Monday, November 20, 2017

Hiroshi Sugimoto, Surface Tension @ Marian Goodman, Paris Gallery

Hiroshi Sugimoto Surface Tension installation @ Marian Goodman Gallery
Standing in Marian Goodman's Marais Gallery for Sugimoto's Surface Tension exhibition, we forget we are in darkness because the light emanating from the photographs (as well as the spotlights shining on them) makes the space luminescent. It’s as difficult to describe the endless fascination of these photographs of a single subject as it is to explain how photographs in the dark can give off the impression of being in a light filled room. So you will have to believe me when I say that this exhibition is a never-ending narrative of surprise.

Hiroshi Sugimoto Surface Tension installation @ Marian Goodman Gallery
Seeing this many of Sugimoto’s seascape photographs together in one space changes everything. It changes the way that we look at his photography, it changes the way that we see the world, it changes the way that we understand photography. These photographs of seascapes in which the sky can be a leaden black weight on a fragile sea, or sea and sky can be indistinguishable expanses of white, open up everything we thought we knew about the sea.  I even suspect this might be one of those exhibitions that change our expectations of what art does.
Hiroshi Sugimoto Surface Tension installation @ Marian Goodman Gallery
So what do we see? It’s the same image over and over again of the sea, the sky and the horizon line shot over time at different locations around the world over a number of years. The form of the image is always the same with the horizon running exactly midway through the photographic composition. Sugimoto photographs every sea across the world; the Pacific Ocean, the Celtic Sea, the Tasman Sea, the Sagami Sea and the Aegean Sea being some of those pictured in the exhibition. And although it's always the sea, each sea and each image is also different. What we see is the sea in its infinity, proliferating and reaching into infinity, endlessly transformed by the weather, the light, the location and from photograph to photograph in the exhibition. The sea is never the same, ever. Sugimoto’s form of repetition that never repeats pushes the photograph to its limits of abstraction. Over time with these images it doesn’t matter where they are taken because they tell nothing of the place itself. They become self-enclosed abstract worlds of their own that refer only to the sea in another abstract, unlocatable place.
Hiroshi Sugimoto Surface Tension installation @ Marian Goodman Gallery
 Sugimoto’s seascapes draw our attention to the horizon as the most mysterious and enigmatic of “objects” or phenomena. It can be a clearly defined line between sky and sea, or erased by the haze of the air, but whichever form it takes, the human eye is unable to see and to hold the line of the horizon. And because Sugimoto has removed all familiar markers – perhaps a gull in the sky, a cloud passing by, a ship, or even waves on the ocean — means that we have no access to the sea, the sky and the horizon. Nothing on either side of the horizon helps us to grasp what is in the image. We are left with wild and overwhelming visions of a phenomenon that cannot be controlled or ever fully understood by our eye. In this sense, photography would seem to be the exact wrong medium to capture the sea. Because the sea is constantly evading the eye, even that of the camera, while photography wears its capacity to capture on its surface.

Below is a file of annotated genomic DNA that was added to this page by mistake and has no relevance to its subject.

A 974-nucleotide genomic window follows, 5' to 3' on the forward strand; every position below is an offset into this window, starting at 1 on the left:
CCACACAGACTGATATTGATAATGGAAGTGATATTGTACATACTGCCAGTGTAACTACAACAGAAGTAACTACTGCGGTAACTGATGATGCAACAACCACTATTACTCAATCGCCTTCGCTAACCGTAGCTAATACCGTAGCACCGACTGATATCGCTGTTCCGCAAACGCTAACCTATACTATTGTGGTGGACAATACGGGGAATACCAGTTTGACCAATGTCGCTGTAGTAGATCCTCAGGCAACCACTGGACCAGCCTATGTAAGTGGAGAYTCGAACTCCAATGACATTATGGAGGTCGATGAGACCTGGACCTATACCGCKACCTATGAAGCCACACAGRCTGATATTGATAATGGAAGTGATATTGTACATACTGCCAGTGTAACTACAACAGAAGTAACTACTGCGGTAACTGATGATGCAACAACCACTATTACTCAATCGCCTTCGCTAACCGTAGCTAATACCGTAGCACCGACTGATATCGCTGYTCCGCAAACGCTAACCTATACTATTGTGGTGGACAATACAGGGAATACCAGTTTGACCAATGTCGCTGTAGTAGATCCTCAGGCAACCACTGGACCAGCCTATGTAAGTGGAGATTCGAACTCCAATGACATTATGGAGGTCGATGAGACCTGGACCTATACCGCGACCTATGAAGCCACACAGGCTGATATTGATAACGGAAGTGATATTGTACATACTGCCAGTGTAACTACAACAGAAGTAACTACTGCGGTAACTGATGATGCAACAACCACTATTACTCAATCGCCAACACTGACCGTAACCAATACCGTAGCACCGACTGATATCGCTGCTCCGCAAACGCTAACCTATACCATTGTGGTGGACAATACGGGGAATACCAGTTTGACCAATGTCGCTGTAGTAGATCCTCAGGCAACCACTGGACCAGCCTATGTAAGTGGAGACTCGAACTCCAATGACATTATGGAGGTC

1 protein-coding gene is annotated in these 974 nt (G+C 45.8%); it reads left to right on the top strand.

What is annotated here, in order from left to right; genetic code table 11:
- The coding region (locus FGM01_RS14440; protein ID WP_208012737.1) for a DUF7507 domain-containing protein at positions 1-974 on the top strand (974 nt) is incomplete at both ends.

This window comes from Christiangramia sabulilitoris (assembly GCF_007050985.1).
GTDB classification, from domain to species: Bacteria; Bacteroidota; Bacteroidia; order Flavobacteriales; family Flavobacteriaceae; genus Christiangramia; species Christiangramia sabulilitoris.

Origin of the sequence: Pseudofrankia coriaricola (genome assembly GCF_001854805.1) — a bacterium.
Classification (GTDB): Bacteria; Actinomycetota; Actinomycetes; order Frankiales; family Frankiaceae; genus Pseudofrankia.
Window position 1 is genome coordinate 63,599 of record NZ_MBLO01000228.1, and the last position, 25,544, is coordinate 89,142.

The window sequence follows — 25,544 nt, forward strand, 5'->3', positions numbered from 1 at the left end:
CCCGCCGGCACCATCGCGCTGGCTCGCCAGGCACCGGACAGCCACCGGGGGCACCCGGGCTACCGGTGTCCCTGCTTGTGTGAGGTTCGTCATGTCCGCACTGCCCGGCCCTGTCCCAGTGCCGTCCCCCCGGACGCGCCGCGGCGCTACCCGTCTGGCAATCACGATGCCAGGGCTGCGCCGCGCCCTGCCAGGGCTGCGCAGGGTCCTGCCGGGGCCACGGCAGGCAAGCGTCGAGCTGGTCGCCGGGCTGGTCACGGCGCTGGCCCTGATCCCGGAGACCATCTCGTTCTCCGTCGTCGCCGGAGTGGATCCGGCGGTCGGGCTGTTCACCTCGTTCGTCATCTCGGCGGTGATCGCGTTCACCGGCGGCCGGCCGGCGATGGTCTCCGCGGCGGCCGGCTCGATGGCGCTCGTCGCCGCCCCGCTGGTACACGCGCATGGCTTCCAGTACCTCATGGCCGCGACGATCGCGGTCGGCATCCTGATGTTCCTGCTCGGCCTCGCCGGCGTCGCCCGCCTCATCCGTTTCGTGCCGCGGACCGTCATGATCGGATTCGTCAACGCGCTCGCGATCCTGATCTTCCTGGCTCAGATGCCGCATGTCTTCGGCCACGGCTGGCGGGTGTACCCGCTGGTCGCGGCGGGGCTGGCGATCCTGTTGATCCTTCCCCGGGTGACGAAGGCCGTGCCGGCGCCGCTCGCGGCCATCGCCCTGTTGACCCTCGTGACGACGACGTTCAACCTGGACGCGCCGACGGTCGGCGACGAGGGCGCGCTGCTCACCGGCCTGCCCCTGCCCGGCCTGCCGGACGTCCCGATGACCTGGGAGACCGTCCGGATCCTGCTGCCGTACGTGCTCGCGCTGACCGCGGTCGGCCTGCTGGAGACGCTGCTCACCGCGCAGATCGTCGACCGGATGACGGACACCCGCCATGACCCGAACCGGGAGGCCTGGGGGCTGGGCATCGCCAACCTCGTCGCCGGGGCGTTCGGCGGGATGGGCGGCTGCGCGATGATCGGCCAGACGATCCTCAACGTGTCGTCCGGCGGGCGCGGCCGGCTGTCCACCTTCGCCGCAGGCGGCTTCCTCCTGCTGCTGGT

Image result for sugimoto seascapes
Hiroshi Sugimoto, Carribian Sea Jamaica, 1980
It’s not just photography that is challenged in the seascapes; indeed, one might argue that, Sugimoto is doing the work of contemporary painting. The photographs over time are less about photography than they become a struggle or negotiation with the questions of painting – texture, tone, hue, light and the unreliability of vision. The sea has fascinated painters throughout history, and particularly in modern times. From Casper David Friedrich’s distant, ethereal bodies of water to the churned-up emotions of J M W Turner’s stormy seas, painters have sought to explore their age and their medium through depictions of the sea. In its multiple and infinite variations, in the light of the moon, the sun, under clouds, in rain, at night and during the day, Sugimoto’s manipulated seas start to bear the brushstrokes of painting. I am not the first to see Rothko in these seas, and indeed, the connections to late 20th century abstract painting are everywhere. The concerns of Sugimoto’s seascapes are the same as those of his colleagues working in paint. To give one example, the horizon is always dead centre, but it appears to be in different places depending on the light during the day or night, the weather, the latitude and longitude of the location. Thus, the images become also about optical illusion, the forces on our vision, and our resultant willingness to submit to the manipulation of the image (and the sea). Accordingly, we might say that the sea in Sugimoto’s photographs comes to teach us even more than can be imagined. We even learn about our own limitations, particularly, the limitations of our physical vision, but also, our willingness to be deceived by an illusion.

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